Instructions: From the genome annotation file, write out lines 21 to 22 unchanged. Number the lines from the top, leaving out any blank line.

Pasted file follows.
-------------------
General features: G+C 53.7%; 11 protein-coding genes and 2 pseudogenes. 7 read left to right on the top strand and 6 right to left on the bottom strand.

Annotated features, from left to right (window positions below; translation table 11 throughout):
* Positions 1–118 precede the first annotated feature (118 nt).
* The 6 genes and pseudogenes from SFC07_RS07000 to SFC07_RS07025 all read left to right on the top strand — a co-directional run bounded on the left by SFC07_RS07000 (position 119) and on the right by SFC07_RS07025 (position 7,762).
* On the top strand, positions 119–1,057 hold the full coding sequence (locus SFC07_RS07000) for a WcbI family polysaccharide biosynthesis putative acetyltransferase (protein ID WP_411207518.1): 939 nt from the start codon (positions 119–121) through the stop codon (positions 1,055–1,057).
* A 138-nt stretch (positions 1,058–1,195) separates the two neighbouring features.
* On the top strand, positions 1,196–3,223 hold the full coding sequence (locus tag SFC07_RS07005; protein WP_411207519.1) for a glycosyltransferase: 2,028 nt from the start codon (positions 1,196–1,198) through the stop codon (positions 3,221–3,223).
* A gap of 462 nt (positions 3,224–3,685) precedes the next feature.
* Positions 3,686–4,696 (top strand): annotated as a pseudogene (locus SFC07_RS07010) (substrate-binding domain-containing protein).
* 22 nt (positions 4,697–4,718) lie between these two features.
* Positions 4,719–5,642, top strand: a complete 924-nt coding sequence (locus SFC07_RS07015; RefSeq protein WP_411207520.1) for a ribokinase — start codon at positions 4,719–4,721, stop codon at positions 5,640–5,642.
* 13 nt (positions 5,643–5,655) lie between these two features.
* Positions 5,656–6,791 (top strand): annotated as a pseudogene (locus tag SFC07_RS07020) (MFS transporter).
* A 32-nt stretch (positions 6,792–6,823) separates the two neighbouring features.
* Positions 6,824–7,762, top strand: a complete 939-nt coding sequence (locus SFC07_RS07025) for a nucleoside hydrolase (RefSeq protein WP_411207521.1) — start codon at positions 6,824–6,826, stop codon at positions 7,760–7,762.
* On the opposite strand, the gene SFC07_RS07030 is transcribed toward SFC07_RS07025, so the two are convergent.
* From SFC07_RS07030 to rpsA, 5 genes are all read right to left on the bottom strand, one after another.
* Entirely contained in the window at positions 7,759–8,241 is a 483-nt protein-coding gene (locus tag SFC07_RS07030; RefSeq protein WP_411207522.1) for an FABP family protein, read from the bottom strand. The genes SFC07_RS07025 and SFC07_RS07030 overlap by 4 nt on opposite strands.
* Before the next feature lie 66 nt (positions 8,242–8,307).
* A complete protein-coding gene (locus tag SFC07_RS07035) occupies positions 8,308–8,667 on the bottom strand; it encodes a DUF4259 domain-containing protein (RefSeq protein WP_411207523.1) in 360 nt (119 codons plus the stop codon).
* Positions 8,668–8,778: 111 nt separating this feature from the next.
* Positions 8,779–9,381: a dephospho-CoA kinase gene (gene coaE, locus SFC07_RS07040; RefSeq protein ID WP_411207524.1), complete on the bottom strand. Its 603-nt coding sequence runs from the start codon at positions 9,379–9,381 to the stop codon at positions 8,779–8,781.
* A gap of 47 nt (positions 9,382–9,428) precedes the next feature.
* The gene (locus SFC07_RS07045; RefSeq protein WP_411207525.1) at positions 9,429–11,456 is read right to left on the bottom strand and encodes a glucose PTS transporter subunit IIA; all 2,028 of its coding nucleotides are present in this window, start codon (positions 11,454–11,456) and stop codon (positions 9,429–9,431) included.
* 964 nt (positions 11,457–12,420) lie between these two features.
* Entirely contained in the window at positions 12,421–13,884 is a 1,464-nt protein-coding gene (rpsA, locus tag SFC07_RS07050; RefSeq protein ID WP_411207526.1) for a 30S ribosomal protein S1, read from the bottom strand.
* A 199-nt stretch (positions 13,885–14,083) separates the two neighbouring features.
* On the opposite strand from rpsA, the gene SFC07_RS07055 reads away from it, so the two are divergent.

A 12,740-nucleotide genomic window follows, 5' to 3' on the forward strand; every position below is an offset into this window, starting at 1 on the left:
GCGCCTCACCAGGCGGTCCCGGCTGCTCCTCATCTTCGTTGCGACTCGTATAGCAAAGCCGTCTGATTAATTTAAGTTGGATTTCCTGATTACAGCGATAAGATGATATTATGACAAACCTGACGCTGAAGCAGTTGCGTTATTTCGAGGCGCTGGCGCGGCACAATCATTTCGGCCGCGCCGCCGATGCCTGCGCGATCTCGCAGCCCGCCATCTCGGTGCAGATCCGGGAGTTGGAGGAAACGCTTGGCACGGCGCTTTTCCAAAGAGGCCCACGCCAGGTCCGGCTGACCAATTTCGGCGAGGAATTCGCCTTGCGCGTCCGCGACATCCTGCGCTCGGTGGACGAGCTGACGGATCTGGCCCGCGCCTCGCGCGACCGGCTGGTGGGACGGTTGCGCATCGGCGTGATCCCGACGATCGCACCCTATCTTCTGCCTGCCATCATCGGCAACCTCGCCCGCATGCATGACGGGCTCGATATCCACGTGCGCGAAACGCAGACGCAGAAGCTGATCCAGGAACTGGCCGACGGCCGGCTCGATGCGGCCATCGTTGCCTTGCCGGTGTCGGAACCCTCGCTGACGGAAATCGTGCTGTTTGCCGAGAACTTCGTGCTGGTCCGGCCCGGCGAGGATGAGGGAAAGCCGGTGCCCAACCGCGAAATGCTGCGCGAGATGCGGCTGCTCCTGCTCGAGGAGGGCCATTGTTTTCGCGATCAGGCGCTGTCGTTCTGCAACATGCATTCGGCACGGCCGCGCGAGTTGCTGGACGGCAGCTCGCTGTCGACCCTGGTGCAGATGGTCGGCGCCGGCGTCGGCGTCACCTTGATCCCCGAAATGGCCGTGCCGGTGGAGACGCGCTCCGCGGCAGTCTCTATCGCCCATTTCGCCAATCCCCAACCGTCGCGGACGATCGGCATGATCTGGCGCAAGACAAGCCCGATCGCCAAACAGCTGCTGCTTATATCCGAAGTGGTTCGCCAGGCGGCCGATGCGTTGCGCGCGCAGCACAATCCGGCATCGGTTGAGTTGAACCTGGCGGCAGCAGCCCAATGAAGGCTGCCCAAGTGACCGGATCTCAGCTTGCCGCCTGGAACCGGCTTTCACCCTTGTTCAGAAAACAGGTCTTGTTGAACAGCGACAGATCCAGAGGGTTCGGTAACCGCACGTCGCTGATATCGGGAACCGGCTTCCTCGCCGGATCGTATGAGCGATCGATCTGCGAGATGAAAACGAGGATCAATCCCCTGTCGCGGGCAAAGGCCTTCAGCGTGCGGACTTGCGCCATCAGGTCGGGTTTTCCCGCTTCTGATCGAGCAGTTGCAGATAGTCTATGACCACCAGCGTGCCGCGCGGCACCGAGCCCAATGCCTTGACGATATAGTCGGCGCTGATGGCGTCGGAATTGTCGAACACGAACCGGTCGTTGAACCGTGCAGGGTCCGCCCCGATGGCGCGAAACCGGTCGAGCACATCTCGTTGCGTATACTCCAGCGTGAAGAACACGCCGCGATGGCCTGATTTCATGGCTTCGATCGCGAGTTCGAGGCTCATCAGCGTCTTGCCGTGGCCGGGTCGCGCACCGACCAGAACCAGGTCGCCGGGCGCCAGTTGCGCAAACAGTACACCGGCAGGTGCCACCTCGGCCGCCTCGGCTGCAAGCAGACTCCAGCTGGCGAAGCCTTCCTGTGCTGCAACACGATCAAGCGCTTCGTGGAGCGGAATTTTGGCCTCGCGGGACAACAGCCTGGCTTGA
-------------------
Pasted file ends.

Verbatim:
* Positions 8,668–8,778: 111 nt separating this feature from the next.
* Positions 8,779–9,381: a dephospho-CoA kinase gene (gene coaE, locus SFC07_RS07040; RefSeq protein ID WP_411207524.1), complete on the bottom strand. Its 603-nt coding sequence runs from the start codon at positions 9,379–9,381 to the stop codon at positions 8,779–8,781.